Organisations such as the Jewish Community Council of Victoria will remain my key targets.  Whilst they remain adamant that it’s ok for segments of the Jewish community to remain intolerant of homosexuality, I will fight them.  They will be shown up for the narrow-minded bigots, haters and fools that they are.

Intolerance is unacceptable.

Bring on 5771.  Bring on the fight.

Sending sweet wishes of New Year love.

Michael.


A Secular solution for Marriage Equality for Australia’s second-class citizens

August 15, 2010
Marriage Equality

Marriage Equality

On August 14 the Equal Love people put on another rally in Melbourne.  It started on the steps of the State Library of Victoria and ended on the steps of the Marriage Registry in Spring Street.

It was a lovely afternoon for a rally to protest the unnecessary discrimination that same-sex couples face in Australia.  There is absolutely no justification for this appalling situation.

I have documented the event using photos, and uploaded them to Picasa and Facebook, as I have done in the past.  Please take a moment to look at the photos and understand that the people you see who are not allowed to get married by the Australian government are all second-class citizens.  Australia is a better place than that.  It’s citizens deserve full equality in all aspects of life.

There is a federal election less than a week away.  One way you can send a message to the politicians who legislated this hateful situation and also to the politicians who have not promised to overturn it is to vote for a party that promises full equality in marriage.

I will be voting for the Secular Party of Australia.  They promise 100% marriage equality and will fight to overturn every piece of legislation that denies full equality to Australia’s GLBT citizens.  So committed to marriage equality are the Secular Party that they have undertaken a commitment to guarantee full marriage equality in advance of a nationwide relationship register. I understand this is an undertaking the Australian Greens refuse to commit to.  The Secular Party will ensure marriage equality is a priority.  Equality must be 100%.

You can help make a positive change this election by voting Secular in the Senate, and if you have a candidate in your electorate, also for the house of reps.

If you want full equality in marriage, you have the power to make a difference.  Use it wisely.

Michael.


The world needs more people like Rochelle and Jonathan

May 4, 2010

From time to time I find myself remembering Rochelle Millar.  The world needs more Rochelles.  The world also needs more Jonathans.  They’re decent people.  The world needs more decent people.

Michael.

Rabbi Jonathan Keren Black and Rochelle Millar

Rabbi Jonathan Keren-Black and Rochelle Millar


Gays are people too.  Jonathan Keren-Black.   LBC 04/11/06

At the end of the Noah story, Noah plants vines, makes wine, and gets drunk.  After all that he’d been through, you can hardly blame him!  But in his drunken state, his usual sense of modesty and decency seems to have been set aside – something inappropriate happened.  It is not at all clear what it was.  It involved his son Ham, who may only have seen his father naked – whatever it was though, Ham was damned as a slave for all time.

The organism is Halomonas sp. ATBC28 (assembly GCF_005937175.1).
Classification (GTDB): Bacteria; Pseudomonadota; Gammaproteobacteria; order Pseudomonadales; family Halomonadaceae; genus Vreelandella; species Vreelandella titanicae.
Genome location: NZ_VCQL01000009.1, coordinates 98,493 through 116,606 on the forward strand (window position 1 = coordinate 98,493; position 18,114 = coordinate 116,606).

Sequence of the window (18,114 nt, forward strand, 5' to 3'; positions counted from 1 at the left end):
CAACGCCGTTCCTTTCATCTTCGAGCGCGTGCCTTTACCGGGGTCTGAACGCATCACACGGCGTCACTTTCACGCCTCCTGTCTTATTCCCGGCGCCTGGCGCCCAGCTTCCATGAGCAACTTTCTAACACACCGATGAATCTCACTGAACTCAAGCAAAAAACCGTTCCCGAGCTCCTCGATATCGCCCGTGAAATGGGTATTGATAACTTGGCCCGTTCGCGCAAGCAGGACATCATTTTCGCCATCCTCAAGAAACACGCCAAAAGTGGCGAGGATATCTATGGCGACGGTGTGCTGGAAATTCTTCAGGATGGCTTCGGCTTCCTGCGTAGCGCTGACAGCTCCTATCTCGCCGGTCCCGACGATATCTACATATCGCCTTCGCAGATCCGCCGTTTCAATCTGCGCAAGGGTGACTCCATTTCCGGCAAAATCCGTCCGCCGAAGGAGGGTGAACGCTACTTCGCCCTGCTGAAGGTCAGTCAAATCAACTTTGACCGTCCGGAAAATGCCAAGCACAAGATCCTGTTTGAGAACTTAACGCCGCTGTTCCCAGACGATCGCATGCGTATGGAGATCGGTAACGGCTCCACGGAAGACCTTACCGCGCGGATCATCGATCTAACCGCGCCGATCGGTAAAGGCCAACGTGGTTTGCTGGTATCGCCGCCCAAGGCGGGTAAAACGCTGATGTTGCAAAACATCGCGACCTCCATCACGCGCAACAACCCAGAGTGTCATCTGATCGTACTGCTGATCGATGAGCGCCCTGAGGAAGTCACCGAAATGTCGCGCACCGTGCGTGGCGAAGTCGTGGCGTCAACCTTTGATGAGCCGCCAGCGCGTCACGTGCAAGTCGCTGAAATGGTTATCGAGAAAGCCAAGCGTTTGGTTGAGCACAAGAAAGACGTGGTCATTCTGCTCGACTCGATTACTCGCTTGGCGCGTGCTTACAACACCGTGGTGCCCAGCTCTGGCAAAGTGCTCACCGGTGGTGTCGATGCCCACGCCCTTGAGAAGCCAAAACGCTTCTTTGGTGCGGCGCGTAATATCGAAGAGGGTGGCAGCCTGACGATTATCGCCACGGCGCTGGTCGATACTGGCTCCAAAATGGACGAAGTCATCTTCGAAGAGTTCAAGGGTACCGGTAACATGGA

In our own portion this week, Avram palms off his wife Sarai as his sister.  She goes off to be one of Pharaoh’s wives.  Clearly this is again an inappropriate, at least potentially sexual, relationship.  And the bible abounds with such stories, such as Judah and his daughter-in-law Tamar, who he thought was a prostitute, or Potiphar’s wife trying to entice Joseph.

The bible returns time and again to the theme of appropriate and inappropriate sexual relationships.  You probably heard the story of Moses returning to the Israelites – I’ve got good news and bad news, he says.  The good news is I’ve got it down to ten – the bad news is number seven is still in!  So we are reminded that the prohibition against adultery even made it into the ten commandments.

Just because something may have been considered inappropriate to our ancestors of three thousand and more years ago does not mean it is necessarily the same for us today.  For example, they decreed that if a woman was raped in a town, she and the rapist should both be put to death.  The rationale is that if she wanted to, she could have called for help.   Never mind that the rapist could be threatening her with a sharp flint or knife, or that no-one else dared go out to help.  The kind of argument that rightly causes a furore in the western media even today if someone suggests it.

Bear in mind that the goal of our ancestors was to build a big, strong nation – to produce as many children as possible, to successfully conquer the land of Canaan. The first commandment, given to the animals and then repeated to humans, was P’ru U’rvu – be fruitful and multiply.

If anyone felt attracted to their own sex, that was not considered normal or permissible.  It would not produce new children, more soldiers.  And so, right in the heart of Leviticus, we seem to have two strong prohibitions on homosexuality – one who lies with a man as with a woman should be put to death.  When, at a later stage, the ancient rabbis considered the matter again, they decreed that, even if you did have homosexual feelings, you should still marry and have children.  It was not in the feelings that one was sinning against God, but in the action.